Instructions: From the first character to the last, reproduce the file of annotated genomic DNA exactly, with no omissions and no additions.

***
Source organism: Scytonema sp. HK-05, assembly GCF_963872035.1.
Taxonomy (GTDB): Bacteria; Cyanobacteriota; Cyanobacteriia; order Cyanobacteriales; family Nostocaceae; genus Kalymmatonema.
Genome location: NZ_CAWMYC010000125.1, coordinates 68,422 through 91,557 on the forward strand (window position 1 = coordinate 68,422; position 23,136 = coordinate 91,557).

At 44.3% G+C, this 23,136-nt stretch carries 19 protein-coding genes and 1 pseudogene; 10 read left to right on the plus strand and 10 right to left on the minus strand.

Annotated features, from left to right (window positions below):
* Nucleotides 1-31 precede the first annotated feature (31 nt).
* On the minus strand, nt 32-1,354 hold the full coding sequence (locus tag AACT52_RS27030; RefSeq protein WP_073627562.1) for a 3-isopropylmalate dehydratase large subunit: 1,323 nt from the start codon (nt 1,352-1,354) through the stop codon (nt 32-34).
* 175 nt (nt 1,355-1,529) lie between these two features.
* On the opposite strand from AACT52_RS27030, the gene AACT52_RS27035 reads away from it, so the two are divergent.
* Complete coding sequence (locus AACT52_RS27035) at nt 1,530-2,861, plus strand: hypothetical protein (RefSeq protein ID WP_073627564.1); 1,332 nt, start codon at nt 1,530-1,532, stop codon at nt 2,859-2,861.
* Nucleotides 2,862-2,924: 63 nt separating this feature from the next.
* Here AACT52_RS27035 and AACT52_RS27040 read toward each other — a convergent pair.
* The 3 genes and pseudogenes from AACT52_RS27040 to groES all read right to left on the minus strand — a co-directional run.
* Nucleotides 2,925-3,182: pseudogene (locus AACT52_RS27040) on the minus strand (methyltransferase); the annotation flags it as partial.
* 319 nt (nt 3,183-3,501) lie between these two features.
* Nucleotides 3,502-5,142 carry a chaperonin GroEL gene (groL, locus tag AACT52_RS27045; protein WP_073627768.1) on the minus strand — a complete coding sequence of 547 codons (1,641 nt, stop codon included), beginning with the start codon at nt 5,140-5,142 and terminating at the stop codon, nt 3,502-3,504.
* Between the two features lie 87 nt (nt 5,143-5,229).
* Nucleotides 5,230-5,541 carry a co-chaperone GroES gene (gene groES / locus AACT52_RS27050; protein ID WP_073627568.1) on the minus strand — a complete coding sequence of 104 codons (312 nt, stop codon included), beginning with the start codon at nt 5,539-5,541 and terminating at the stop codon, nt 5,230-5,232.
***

Source organism: Scytonema sp. HK-05, assembly GCF_963872035.1.
Taxonomy (GTDB): Bacteria; Cyanobacteriota; Cyanobacteriia; order Cyanobacteriales; family Nostocaceae; genus Kalymmatonema.
Genome location: NZ_CAWMYC010000125.1, coordinates 68,422 through 91,557 on the forward strand (window position 1 = coordinate 68,422; position 23,136 = coordinate 91,557).

At 44.3% G+C, this 23,136-nt stretch carries 19 protein-coding genes and 1 pseudogene; 10 read left to right on the plus strand and 10 right to left on the minus strand.

Annotated features, from left to right (window positions below):
* Nucleotides 1-31 precede the first annotated feature (31 nt).
* On the minus strand, nt 32-1,354 hold the full coding sequence (locus tag AACT52_RS27030; RefSeq protein WP_073627562.1) for a 3-isopropylmalate dehydratase large subunit: 1,323 nt from the start codon (nt 1,352-1,354) through the stop codon (nt 32-34).
* 175 nt (nt 1,355-1,529) lie between these two features.
* On the opposite strand from AACT52_RS27030, the gene AACT52_RS27035 reads away from it, so the two are divergent.
* Complete coding sequence (locus AACT52_RS27035) at nt 1,530-2,861, plus strand: hypothetical protein (RefSeq protein ID WP_073627564.1); 1,332 nt, start codon at nt 1,530-1,532, stop codon at nt 2,859-2,861.
* Nucleotides 2,862-2,924: 63 nt separating this feature from the next.
* Here AACT52_RS27035 and AACT52_RS27040 read toward each other — a convergent pair.
* The 3 genes and pseudogenes from AACT52_RS27040 to groES all read right to left on the minus strand — a co-directional run.
* Nucleotides 2,925-3,182: pseudogene (locus AACT52_RS27040) on the minus strand (methyltransferase); the annotation flags it as partial.
* 319 nt (nt 3,183-3,501) lie between these two features.
* Nucleotides 3,502-5,142 carry a chaperonin GroEL gene (groL, locus tag AACT52_RS27045; protein WP_073627768.1) on the minus strand — a complete coding sequence of 547 codons (1,641 nt, stop codon included), beginning with the start codon at nt 5,140-5,142 and terminating at the stop codon, nt 3,502-3,504.
* Between the two features lie 87 nt (nt 5,143-5,229).
* Nucleotides 5,230-5,541 carry a co-chaperone GroES gene (gene groES / locus AACT52_RS27050; protein ID WP_073627568.1) on the minus strand — a complete coding sequence of 104 codons (312 nt, stop codon included), beginning with the start codon at nt 5,539-5,541 and terminating at the stop codon, nt 5,230-5,232.